A U.S. district court judge who declined to approve a regulatory settlement entered into by the U.S. Securities and Exchange Commission (SEC) with Citigroup Inc. back in 2011 has now, reluctantly, given the deal his blessing.
Judge Jed Rakoff, of the U.S. District Court Southern District of New York, initially rejected the SEC’s deal with Citigroup to settle allegations connected to the sale of certain mortgage-backed securities, saying that there was no way to assess whether it was fair, whether the penalty was appropriate, or if the deal was in the public interest. His ruling also called into question the use of no-contest settlements generally.
However, that initial decision was overturned in the U.S. Court of Appeals, and sent back to Rakoff’s court. Now, he has issued a new decision, endorsing the original settlement, saying in his judgement, “They who must be obeyed have spoken, and this court’s duty is to faithfully fulfill their mandate.”
He noted that the appeal court found that his initial ruling was mistaken, because the regulator and the firm are not required to prove that their deal is adequate, and that proving that it is “fair and reasonable” simply requires demonstrating that it is clear and lawful, resolves the case, and is not otherwise tainted. The SEC’s judgement in this area merits wide discretion, the appeal decision suggests.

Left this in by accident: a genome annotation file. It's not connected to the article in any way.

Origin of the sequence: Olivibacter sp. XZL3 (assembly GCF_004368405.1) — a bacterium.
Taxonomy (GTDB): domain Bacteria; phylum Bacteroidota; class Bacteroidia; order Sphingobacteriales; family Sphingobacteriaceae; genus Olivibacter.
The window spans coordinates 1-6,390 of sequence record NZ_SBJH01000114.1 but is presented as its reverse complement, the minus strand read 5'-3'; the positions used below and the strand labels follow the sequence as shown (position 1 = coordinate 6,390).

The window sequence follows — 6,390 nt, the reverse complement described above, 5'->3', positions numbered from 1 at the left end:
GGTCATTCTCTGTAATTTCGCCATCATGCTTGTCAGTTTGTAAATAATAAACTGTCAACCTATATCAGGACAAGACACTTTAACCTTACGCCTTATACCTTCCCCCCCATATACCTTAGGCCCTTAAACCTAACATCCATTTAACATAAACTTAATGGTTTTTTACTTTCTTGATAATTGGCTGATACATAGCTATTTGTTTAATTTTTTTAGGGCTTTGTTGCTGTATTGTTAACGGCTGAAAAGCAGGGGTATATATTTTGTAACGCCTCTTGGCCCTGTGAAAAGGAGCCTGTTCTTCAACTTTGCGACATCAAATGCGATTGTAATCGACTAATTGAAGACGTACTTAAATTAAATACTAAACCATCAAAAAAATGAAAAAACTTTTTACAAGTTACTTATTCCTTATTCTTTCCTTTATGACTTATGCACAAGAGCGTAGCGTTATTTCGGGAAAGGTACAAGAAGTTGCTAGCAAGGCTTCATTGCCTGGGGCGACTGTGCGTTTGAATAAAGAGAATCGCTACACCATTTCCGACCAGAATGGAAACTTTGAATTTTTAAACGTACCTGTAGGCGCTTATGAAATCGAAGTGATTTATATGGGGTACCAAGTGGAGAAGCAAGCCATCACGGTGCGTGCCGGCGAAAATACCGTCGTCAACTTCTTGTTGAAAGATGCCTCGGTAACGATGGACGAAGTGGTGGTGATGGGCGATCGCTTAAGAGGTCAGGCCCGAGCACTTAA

In light of that ruling, Rakoff says that he can’t find that the proposed settlement is “procedurally improper,” or otherwise tainted. As a result, he has now approved the deal; but warned, “This court fears that, as a result of the Court of Appeal’s decision, the settlements reached by governmental regulatory bodies and enforced by the judiciary’s contempt powers will in practice be subject to no meaningful oversight whatsoever.”
“But it would be a dereliction of duty for this court to seek to evade the dictates of the Court of Appeals,” he concludes. “That court has now fixed the menu, leaving this court with nothing but sour grapes.”